Iowa Supreme Court reverses itself in speedy indictment cases

by Rox Laird | May 25, 2017

A divided Iowa Supreme Court Thursday reversed its 37-year-old precedent on when an “arrest” occurs for purposes of the state’s speedy indictment rule.

In the case before the Court, State v. Deantay Williams, the difference was a matter of 465 days.

Williams was one of five male Waterloo suspects brought in for questioning regarding the gang rape of two 15-year-old girls. Three of the suspects subsequently charged challenged their prosecutions on grounds that Black Hawk County prosecutors failed to file the indictments within the 45 days prescribed by state law. In Williams’s case, it was 510 days.

The Court, in a decision written by Chief Justice Mark Cady and joined by Justices Edward Mansfield, Thomas Waterman, and Bruce Zager, rejected that argument in all three appeals, laying out its arguments in the Williams opinion. The decision reversed a precedent first established by the Court in 1980 in State v. Schmitt.

Justices Daryl Hecht wrote a dissent joined by Justices David Wiggins and Brent Appel. Wiggins wrote separately in dissent.

Iowa’s speedy indictment rule is designed to give meaning to a criminal defendant’s constitutional right to a speedy trial, Cady wrote. “The purpose of these protections, both constitutional and statutory, is to relieve one accused of a crime of the hardship of indefinite incarceration awaiting trial or the anxiety of suspended prosecution . . . .”

The key question is what starts the clock: The Court held in Schmitt in 1980 that the trigger is “the moment a person is taken into custody.” That was the standard as recently as 2010 when the Court in State v. Wing held that the test should be when a “reasonable person” believes he or she is under arrest.

Iowa’s approach to speedy indictment, unique nationally, has been criticized as leading to inconsistent results. An arrest by itself is not the end of the process, Cady wrote, because Iowa law requires that the suspect be taken from the scene of the arrest to a magistrate.

“This procedure is a vital part of the arrest because it gives the arrested person the most protection,” Cady wrote. “Once the arrested person is before the magistrate, the arrest process is complete, the person is no longer under the control of the arresting officer, and all the rights under the law available to defendants become applicable, including the right to a probable-cause preliminary hearing and the right to a speedy indictment.

In other words, “A speedy indictment is only needed when a defendant is arrested and subsequently held to answer by the magistrate following the arrest.”

In the Waterloo cases, the defendants did not need relief from “the hardship of indefinite incarceration,” or “the anxiety of suspended prosecution” because the police did not file a complaint, and the defendants did not appear before a magistrate for arraignment. Thus, Cady wrote, “dismissing the charges against these defendants does not reflect the aim and purpose of the constitutional right to a speedy trial.”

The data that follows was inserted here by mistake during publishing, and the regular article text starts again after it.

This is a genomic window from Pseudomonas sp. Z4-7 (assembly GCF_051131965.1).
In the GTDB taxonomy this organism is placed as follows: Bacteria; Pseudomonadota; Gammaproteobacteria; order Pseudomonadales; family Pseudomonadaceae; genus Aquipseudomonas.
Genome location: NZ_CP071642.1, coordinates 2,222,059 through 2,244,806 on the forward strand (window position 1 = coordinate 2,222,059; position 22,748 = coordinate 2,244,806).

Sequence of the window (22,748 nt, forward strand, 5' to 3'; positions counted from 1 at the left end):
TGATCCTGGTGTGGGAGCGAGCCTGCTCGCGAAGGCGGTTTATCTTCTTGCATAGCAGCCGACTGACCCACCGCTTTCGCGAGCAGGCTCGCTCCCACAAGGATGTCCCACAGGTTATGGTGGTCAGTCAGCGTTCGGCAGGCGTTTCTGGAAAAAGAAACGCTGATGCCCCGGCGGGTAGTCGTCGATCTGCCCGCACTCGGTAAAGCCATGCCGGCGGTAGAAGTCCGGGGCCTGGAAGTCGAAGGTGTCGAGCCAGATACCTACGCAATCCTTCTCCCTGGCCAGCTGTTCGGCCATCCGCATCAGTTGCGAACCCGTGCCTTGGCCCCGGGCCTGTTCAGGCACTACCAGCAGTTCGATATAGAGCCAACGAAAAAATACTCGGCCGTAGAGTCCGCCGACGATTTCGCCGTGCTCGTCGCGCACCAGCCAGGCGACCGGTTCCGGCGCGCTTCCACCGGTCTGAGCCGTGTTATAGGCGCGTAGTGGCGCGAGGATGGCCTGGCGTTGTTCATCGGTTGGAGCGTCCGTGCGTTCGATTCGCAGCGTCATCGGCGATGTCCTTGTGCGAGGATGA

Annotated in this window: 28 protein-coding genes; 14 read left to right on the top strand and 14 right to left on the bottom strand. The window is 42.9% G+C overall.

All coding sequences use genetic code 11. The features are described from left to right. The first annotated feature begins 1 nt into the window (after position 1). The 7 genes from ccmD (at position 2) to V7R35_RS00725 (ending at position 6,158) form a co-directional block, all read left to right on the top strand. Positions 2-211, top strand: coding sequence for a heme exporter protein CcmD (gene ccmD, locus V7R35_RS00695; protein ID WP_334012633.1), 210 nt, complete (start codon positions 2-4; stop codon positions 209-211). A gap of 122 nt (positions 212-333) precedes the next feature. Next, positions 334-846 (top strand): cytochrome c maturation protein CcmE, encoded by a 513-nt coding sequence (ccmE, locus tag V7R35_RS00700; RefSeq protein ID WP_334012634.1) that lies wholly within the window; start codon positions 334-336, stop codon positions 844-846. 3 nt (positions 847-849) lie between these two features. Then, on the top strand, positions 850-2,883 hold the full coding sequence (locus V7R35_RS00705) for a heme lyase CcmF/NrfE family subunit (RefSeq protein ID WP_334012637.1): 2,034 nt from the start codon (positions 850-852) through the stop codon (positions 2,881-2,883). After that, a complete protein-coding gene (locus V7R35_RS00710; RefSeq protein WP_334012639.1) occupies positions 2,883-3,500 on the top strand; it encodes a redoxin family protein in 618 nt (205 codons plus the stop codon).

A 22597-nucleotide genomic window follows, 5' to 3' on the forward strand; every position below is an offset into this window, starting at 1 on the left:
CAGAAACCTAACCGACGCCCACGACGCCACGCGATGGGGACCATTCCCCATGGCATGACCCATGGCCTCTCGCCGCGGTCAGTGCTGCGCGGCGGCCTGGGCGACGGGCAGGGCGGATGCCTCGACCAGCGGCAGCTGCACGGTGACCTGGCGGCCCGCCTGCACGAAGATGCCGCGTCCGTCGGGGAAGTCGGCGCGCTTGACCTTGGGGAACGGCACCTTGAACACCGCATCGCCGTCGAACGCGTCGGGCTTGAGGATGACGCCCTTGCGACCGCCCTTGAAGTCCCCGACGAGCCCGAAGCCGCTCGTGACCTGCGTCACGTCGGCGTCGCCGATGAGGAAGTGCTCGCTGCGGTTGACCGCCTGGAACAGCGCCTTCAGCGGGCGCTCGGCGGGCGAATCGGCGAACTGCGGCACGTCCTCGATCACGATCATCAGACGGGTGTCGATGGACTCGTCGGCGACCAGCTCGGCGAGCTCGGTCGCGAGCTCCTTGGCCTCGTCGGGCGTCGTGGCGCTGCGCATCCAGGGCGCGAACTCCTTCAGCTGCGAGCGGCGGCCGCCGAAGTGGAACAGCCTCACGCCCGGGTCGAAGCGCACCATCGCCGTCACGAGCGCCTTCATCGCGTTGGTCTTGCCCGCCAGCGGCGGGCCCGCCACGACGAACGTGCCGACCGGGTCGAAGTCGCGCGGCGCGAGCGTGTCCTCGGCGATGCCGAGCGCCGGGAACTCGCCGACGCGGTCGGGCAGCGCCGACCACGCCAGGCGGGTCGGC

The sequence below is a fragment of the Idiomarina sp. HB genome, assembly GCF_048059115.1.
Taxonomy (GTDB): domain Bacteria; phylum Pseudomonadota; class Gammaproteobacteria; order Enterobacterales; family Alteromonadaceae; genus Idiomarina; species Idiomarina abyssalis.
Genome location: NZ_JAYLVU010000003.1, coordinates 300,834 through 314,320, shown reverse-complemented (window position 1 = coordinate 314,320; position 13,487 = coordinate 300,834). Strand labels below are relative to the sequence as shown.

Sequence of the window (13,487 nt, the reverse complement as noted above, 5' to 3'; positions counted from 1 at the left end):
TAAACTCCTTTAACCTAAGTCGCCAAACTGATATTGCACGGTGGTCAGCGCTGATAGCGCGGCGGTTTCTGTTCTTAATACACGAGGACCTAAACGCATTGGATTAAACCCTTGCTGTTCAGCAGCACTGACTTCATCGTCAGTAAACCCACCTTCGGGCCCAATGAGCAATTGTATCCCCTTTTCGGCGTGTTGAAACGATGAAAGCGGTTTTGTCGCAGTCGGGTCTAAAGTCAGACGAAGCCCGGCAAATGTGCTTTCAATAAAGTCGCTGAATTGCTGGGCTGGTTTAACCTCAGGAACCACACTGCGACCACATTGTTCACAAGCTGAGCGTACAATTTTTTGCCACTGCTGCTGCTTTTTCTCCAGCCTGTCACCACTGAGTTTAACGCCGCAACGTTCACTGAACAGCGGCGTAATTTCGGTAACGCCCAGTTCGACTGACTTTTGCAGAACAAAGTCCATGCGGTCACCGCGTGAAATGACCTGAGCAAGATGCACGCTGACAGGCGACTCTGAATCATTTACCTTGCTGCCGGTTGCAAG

Justice Mansfield, writing in a special concurring opinion, applauded the majority for drawing a “bright line” rule that clarifies the law for police and prosecutors. Mansfield was particularly critical of the 2010 decision in Wing, which he said “forces the State into the following quandary: Do not take anyone into temporary custody, regardless of the circumstances or the emergency, or else you will have to bring your trial information against that person within 45 days. Thus, Wing, predictably, leads to premature charging decisions.”

Justice Hecht, who wrote the Wing decision, disagreed. The Williams case, he wrote, “starkly illustrates that if being ‘held to answer’ is the trigger for the speedy indictment clock, a perverse incentive arises for law enforcement officers to delay prosecutions — conduct that is antithetical to the important goals of speedy trials.” During the delay of 510 days, “evidence likely grew stale and memories faded while Williams and the others waited, uncertain whether the prosecutions would go forward.”

In a separate dissent, Justice Wiggins blasted the majority for abandoning the principle of stare decisis in this ruling. “Nothing has changed since December 2010, except the members of the court,” Wiggins wrote. [Cady dissented in Wing, and three members of the majority removed by voters in the 2010 retention election were replaced by Justices Mansfield, Waterman, and Zager.]

Wiggins quoted from an earlier opinion by Justice Waterman in which he wrote, “Stare decisis demands greater respect for our precedent.”

“Those words are just as applicable today,” Wiggins wrote. “However, what the majority does today is overrule a prior decision with which they disagree in order to advance their own view of the law.”




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